Twitch streamers are a new kind of reality star. They spend a huge part of their lives in front of camera, share personal moments with an audience of thousands, and often make major decisions with their streaming career in mind.
Streamers face a whole new wave of challenges that reality stars never had to deal with. There is no real editing; the real-time nature of the medium means that nothing can be hidden. Streaming culture has also brought the nasty, sexist part of gaming to the forefront, and the people who put their faces out there for everyone to see deal with harassment at every turn.
"Some people will take any opportunity to harass me since I'm a person that chooses to show my face online," streamer Bree "breebunn" Morgan tells SYFY WIRE. "People feel entitled to your time, and it's even worse as a female streamer."
Morgan is a popular streamer, with more than 16,000 followers on Twitch and 50,000 followers on Twitter. She plays a variety of games, including Fortnite, Overwatch, and the latest releases, like The Walking Dead. She also does "in real life" streams, which feature live streams of makeup tutorials, getting tattoos, and even her vacations.
She's dealt with all kinds of harassment, with users coming into her chat every day to send out random insults about her appearance, weight, and the myriad other targets that are all too common. While others may look at this abuse as part of an internet lifestyle with few ways to actually combat it, Morgan looks at it as an opportunity to double down on how genuine she is while in front of an audience.
"It's a reality show minus the show," she said. "I act the same way in real life as I do on stream. It's like a reality TV show except there is no script. I pretend like my viewers are right beside me; I talk to them like they are my friends."
Morgan doesn't just show her real personality on stream, she talks about topics that make her vulnerable on camera. She's open about her anxiety, depression, and her experience with an abusive relationship — all topics that could make her an easy target for hateful comments online.
"Actually talking about these issues, out loud, makes them so much more relatable to the people watching," Morgan said. "So many people came forward and talked about their own personal struggles after I spoke about mine."
The combination of her openness and live streams make her more relatable than streamers who just play games for every broadcast. Morgan also interacts with her following regularly through social media on Instagram and Twitter, something that's usually difficult to do, as it tends to engender a feeling of entitlement to the stream's time.
"I didn't realize how much of it was community management. When I first started out I was very active in my community," Morgan said. "I spent time off stream playing games with people and it was amazing at first, but eventually it gets really hard to be humanized from that point of view. They feel entitled: When do I get to play with you? When do I get that? Because of that I had to learn how to balance time spent with my community in a healthy way."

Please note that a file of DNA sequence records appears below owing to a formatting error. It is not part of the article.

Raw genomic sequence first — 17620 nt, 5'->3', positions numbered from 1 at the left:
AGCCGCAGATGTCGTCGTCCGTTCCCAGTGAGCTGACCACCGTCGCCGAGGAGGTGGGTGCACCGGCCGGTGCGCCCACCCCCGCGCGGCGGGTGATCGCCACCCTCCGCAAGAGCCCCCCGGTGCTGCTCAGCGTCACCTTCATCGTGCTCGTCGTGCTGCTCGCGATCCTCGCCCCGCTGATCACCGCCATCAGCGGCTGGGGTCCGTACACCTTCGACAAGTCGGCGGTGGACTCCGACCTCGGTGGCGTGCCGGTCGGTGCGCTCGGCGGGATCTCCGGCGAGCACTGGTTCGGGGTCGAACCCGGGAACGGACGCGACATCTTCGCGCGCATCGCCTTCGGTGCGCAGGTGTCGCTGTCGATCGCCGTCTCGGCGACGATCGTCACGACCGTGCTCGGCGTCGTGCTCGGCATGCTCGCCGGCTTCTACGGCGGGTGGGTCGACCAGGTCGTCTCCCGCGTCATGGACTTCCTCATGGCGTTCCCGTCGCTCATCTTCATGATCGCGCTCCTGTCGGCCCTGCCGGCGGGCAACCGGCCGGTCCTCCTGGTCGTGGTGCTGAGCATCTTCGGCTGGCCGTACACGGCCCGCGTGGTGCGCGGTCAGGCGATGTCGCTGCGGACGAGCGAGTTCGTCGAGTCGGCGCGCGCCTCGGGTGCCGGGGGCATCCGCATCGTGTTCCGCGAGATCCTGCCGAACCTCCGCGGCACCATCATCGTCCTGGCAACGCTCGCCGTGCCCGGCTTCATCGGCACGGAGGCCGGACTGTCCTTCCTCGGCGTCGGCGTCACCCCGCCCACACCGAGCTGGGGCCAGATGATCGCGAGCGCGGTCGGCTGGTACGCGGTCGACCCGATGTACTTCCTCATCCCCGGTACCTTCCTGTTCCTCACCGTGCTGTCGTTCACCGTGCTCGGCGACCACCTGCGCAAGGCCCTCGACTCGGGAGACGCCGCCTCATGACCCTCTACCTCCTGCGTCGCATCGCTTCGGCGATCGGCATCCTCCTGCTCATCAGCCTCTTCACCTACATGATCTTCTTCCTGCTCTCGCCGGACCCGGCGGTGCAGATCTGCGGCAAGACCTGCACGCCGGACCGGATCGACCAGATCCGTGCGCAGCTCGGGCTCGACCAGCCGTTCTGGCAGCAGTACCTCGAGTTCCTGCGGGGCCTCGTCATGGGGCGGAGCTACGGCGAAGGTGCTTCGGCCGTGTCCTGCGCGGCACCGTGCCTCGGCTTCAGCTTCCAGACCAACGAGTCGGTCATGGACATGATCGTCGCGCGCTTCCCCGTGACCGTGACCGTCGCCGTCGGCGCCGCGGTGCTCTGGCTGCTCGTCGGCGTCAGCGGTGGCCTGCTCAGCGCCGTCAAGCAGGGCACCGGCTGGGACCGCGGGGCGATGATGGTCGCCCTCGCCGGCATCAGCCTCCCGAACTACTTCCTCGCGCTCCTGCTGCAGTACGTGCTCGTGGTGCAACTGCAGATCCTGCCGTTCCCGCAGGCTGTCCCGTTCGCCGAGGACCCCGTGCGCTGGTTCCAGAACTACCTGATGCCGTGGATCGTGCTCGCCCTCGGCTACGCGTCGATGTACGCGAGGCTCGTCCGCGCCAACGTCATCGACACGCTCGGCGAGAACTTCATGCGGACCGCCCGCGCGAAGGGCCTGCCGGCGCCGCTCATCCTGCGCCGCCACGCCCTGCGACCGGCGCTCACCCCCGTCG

Morgan's community is a little been different than other Twitch families since she started out posting her artwork on Tumblr, where she started to gain a following. She then took that following to YouTube for a short time before completing her first stream in July of 2017.
She quickly gained success and was able to go part-time at her job as a board game artist before becoming a full-time streamer at the beginning of this year. While other audiences find their favorite streamer through a game they like on Twitch, a part of Morgan's following has followed her work for some time.
"l have mental health issues. I was very open," Morgan said. "A lot of people were really thankful that I was very vulnerable online. I think a lot of people felt they knew me, and they enjoyed playing games with me." That level of comfort has pushed Morgan to include her audience in more parts of her life. She has streamed with her father, her getting her first tattoo, and on several of her trips, including a recent one to New Zealand.
"Everyone was amazed by it, and some were asking 'How the hell do you have service right now?'" she laughed. Morgan posted a number of images and videos on her Instagram and Twitter, as well as a few broadcasts on Twitch.
It's a wild thing to do as a streamer who rarely gets any away time from being in front of camera, but streaming in new places creates a bigger connection between the audience and the star. It's something that reality television has always tried to do, and not all that successfully.
Now that the tools to reach thousands of viewers at once is available to everyone, streamers are trying to find new ways to both capture an audience and get them to stick around. Morgan's strategy to connect with her audience on a personal level has helped her accomplish those objectives.
"Now it's funny, I don't just travel for myself now. I consider what it can do for my audience," Morgan said. "We just want to capture this for people who may not have the opportunity to see this on their own."